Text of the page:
ArchiFeature > Aniket Bhagwat
*An Indian By Design Exclusive*
I featured Aniket Bhagwat last month, and there has been considerable interest in his work; landscape and architecture. So I got in touch with him (thanks to dear friend Ambrish), and dug deeper into his works and thoughts. Here’s Aniket Bhagwat, talking about his projects, meandering into thoughts on architecture, Spade – an Indian architectural design magazine published with peers, and finally wrapping up in a discussion on enduring design.
> Sirpur Paper Mills
“A 2100 sq. mt corporate office building in Gurgaon, Delhi. The building is wrapped with Corten steel, that will rust and age over a period of time. The Deviarts Foundation gallery, headed by Lekha and Anupam Poddar, occupies two floors in it, and opens with a showcase on 30th August, 2008. The building will be complete by Diwali.”
“Aaaksh can host 7000 people under the metal grid. It’s a rare example, where you can custom light to precision, a space of almost 1,00000.00 sqft, without flood lighting it. The lights allow limitless variations, each light being about 6 feet in diameter.”
> The Terrace and Floor Patterns at Devigarh
“I like the Devigarh landscape because to me, it combines nuances of the physical past of the space, along with cultural references of a feudal culture, and presents it in a new language, that is not explicit, but initiates a dialogue with the keen observer that remains much after he has left the place.”
Beach House at Tithal
“The Birds are lights. The angle of their perch can be altered depending on the owners fancy. Sometimes the Birds can dip to drink water, or seem to take flight. Their eyes light up the pool.”
“That’s Anupam Poddar’s garden that we restored, and built the pool within it. The steps are concrete Ls, that do not touch. The pool was built on the edge of a Banyan tree. We planted a more feminine tree atop the pavilion, and a small delicate tree at the other end in water – almost like a family, holding the water.”
“Jariwalla was interesting. It’s a modern house in Ahmedabad; exposed brick and concrete on the outside. We then hollowed out the house, and filled it with clearly Indian interior spaces that use traces from wooden Parsi jaalis instead of walls and south Indian columns in a melange that we wanted to see if it sat well together. The light inside the house is very gentle. Samira Rathod worked on it with furniture that was chunky, heavy, detailed, almost refuting all this modern euro stuff.”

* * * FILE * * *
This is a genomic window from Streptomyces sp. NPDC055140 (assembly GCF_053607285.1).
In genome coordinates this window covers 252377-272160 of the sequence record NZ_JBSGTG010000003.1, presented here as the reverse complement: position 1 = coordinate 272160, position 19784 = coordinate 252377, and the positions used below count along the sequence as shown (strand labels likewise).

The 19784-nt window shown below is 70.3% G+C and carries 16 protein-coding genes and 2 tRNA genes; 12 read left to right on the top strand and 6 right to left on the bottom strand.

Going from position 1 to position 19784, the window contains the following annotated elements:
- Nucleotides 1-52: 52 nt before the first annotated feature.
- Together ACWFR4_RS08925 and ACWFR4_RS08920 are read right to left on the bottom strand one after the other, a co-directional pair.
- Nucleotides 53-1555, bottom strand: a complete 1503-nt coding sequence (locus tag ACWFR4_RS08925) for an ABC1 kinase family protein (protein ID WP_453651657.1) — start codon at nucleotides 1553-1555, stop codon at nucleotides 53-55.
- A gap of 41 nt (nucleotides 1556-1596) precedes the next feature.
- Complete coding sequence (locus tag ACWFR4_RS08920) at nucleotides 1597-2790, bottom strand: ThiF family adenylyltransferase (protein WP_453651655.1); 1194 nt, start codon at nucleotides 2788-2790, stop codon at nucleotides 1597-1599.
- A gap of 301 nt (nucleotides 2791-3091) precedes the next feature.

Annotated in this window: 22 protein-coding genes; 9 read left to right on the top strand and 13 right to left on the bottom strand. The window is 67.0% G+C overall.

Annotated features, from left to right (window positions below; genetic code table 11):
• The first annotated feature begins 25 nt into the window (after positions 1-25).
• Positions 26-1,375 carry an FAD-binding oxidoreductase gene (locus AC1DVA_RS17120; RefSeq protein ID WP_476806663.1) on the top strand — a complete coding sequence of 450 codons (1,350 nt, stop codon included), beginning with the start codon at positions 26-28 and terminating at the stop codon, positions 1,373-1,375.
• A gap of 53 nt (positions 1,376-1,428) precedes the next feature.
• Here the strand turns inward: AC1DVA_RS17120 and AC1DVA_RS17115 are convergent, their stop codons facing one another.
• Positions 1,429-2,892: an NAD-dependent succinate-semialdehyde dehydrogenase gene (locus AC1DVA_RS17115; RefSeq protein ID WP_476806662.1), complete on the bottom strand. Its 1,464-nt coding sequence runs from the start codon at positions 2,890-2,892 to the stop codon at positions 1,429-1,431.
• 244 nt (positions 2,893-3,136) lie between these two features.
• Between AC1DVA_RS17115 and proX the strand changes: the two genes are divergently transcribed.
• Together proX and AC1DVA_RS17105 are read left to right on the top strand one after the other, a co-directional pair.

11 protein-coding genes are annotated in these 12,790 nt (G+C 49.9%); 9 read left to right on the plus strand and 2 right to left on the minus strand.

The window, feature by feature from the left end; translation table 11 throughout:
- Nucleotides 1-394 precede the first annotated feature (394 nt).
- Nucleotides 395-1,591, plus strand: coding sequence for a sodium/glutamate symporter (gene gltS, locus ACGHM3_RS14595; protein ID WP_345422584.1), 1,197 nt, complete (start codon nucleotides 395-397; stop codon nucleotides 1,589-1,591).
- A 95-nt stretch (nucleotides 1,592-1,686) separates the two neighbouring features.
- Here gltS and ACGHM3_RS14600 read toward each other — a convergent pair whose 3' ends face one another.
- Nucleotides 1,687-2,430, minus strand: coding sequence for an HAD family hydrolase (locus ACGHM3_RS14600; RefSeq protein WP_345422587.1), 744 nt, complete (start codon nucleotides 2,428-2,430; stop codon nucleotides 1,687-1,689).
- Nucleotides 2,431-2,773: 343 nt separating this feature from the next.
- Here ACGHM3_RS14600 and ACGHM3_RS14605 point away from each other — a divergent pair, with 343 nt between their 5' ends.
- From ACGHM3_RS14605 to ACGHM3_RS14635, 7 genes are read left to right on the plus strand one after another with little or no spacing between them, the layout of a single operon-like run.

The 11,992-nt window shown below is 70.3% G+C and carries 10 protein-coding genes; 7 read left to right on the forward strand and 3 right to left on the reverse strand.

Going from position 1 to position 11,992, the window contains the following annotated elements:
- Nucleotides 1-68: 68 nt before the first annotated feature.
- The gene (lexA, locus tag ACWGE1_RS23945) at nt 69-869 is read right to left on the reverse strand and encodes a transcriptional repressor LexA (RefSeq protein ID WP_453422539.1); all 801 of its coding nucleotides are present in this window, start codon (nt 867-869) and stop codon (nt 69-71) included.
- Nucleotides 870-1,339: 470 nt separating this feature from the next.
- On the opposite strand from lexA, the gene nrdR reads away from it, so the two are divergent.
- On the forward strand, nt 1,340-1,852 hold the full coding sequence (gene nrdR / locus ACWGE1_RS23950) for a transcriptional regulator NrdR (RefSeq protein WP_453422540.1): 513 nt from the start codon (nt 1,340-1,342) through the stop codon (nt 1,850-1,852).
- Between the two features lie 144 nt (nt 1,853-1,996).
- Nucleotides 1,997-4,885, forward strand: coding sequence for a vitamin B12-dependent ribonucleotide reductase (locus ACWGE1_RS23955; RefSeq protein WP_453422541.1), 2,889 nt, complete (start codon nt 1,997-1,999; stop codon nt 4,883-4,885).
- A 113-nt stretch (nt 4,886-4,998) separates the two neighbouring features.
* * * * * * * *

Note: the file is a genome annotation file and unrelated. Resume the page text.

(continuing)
Outhouse for Hemant and Meena
“The stone court is a driving court, where guests have to navigate their cars as they arrive.”
“This is Anupam’s next hotel, after Devigarh. Work has started at site, in Jaipur. Spread over 22 acres, it will house 60 odd rooms and is committed to explore a new idiom of contemporary design, that’s rooted in the understanding of Rajasthan’s culture and climate.”
The Devarshi House
“This is turning out fine. It’s changing a lot from the images, but getting quieter in some sense – the story about how it got built is going to be fun to recall. It’s for a wonderful young person, who loves design and loves cars too – the house is like a street that he can drive right through in.”
The Jain House
“This is a house of many actors – the central brick lounge that peers at the north, the verandah, a stockade that holds two rooms and a pool at the back, and a glass dining pavilion at the end of the verandah. It’s under construction. I am going to bake bricks for this dome specially, thinner flatter bricks, baked in different hues of fire.”
The Santoor Farm
“This project has not started yet- it’s a house built around existing trees.”
Indian By Design: Your introduction states that your firm handles residential, industrial, recreation, urban, institutional landscapes, and ecological redevelopment projects. Did you start with the aim of doing all of it, or did it evolve with time?
Aniket: The firm is my fathers’ – he started it. So it’s an old firm which started as a clear landscape design firm in 1972, and has evolved since. So we did not start with that charter, but over the years found that was the kind of work we did. For the last 8 years, we now do a select amount of architecture that we find interesting.